Wednesday, April 10, 2024

New laser technology for fusion power plant operations

Nuclear fusion, the process of combining two atomic nuclei to form a heavier one, has been touted by its supporters as a clean, abundant, and safe source of energy. Scientists have been trying to achieve fusion on Earth for a long time, but it has been challenging due to the difficulty of confining the scorching hot plasma.

One of the most promising ways to achieve controlled nuclear fusion is through tokamaks, which use magnetic fields to confine hot plasma in a donut shape.

Tokamak Energy is working on developing innovative laser measurement technology that will play a crucial role in controlling extreme conditions inside future fusion power plants and delivering clean energy to the grid.

The plasma temperatures inside a tokamak can soar up to 100 million degrees Celsius, making it essential to accurately measure the hydrogen fuel using specialist laser systems to maintain stable fusion conditions, hold density, and keep the plasma hot.

The new laser-based dispersion interferometer system is currently being tested at Tokamak Energy’s Oxford headquarters. ST40, the world record-breaking fusion machine, will benefit from this innovation later this year. It’s an essential step towards achieving fusion, a transformative source of clean and virtually limitless energy that has the potential to address climate change and contribute to a net-zero future.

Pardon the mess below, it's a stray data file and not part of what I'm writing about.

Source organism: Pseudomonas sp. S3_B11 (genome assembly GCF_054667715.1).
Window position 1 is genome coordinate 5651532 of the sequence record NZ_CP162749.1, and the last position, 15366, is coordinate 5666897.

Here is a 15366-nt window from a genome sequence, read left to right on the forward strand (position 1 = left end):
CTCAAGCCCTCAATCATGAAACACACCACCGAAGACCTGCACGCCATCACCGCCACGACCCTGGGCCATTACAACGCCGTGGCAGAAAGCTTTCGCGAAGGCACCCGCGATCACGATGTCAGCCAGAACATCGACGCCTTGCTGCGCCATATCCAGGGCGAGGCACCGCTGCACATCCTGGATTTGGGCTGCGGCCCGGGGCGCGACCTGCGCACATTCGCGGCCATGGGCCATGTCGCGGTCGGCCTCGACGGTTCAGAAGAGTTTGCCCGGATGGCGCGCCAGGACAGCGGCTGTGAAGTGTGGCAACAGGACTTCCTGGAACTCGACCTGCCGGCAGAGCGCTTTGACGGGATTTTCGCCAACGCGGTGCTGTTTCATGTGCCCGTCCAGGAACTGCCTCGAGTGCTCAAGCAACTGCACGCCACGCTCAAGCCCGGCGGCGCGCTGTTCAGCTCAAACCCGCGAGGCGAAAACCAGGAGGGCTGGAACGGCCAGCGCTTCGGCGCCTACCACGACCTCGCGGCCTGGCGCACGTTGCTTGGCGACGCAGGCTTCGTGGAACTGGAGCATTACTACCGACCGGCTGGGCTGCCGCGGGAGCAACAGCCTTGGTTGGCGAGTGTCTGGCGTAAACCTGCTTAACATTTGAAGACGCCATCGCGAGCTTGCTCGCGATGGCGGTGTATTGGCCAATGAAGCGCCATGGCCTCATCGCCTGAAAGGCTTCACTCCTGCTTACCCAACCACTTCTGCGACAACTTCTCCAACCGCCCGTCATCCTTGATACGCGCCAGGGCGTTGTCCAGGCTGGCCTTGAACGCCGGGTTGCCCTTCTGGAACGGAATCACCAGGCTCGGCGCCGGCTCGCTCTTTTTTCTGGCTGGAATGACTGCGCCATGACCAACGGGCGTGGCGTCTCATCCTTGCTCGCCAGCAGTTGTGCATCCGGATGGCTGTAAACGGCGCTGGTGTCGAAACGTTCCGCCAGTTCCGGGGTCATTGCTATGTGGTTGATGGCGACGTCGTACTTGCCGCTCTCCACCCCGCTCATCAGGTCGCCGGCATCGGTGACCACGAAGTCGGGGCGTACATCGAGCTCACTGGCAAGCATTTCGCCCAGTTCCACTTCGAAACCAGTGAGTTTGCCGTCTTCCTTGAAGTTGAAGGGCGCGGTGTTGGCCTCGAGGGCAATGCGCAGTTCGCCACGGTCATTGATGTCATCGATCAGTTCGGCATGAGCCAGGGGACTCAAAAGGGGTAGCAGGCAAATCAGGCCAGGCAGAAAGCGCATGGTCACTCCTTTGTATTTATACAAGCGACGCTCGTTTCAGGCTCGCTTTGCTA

“Measuring plasma density is key to our understanding and control of the fusion fuel and efficient future power plant operations. A laser beam fired through the plasma interacts with the electrons and tells us the density of the fuel, which is essential for sustained fusion conditions and delivering secure and reliable energy to the grid,” said Dr. Tadas Pyragius, Tokamak Energy plasma physicist. “The extreme conditions created by the fusion process mean we need to perfect the laser-based diagnostics technology now to move forward on our mission of delivering clean, secure, and affordable fusion energy in the 2030s.”

Tokamak Energy successfully commissioned a Thomson scattering laser diagnostic on ST40. This system provides detailed readings of plasma temperature and density at specific locations. And now, with the addition of the new dispersion interferometer system, Tokamak Energy can determine the average density across the entire plasma. This system shows promise to be suitably robust and reliable in future power plant environments.

Private companies have come into the field of fusion energy. ST40 is the first privately owned fusion machine to reach a 100 million degrees Celsius plasma ion temperature. It also achieved the highest triple product by a private company. Triple product is a widely recognized industry measure of plasma density, temperature, and confinement, collectively a key measure of progress on the path to realizing commercial fusion conditions.

After breaking the records in 2022, ST40 underwent several hardware upgrades to improve its power supplies and diagnostic systems. The company’s focus shifted towards refining plasma scenarios in a high-field spherical tokamak to better understand the fusion process. Recently, Tokamak Energy commissioned a Thomson scattering laser diagnostic on ST40 to get more detailed plasma temperature and density readings.

The ST40 is currently undergoing further upgrades and maintenance before it can resume operations. Despite this, the company is optimistic about achieving commercial fusion energy delivery in the 2030s.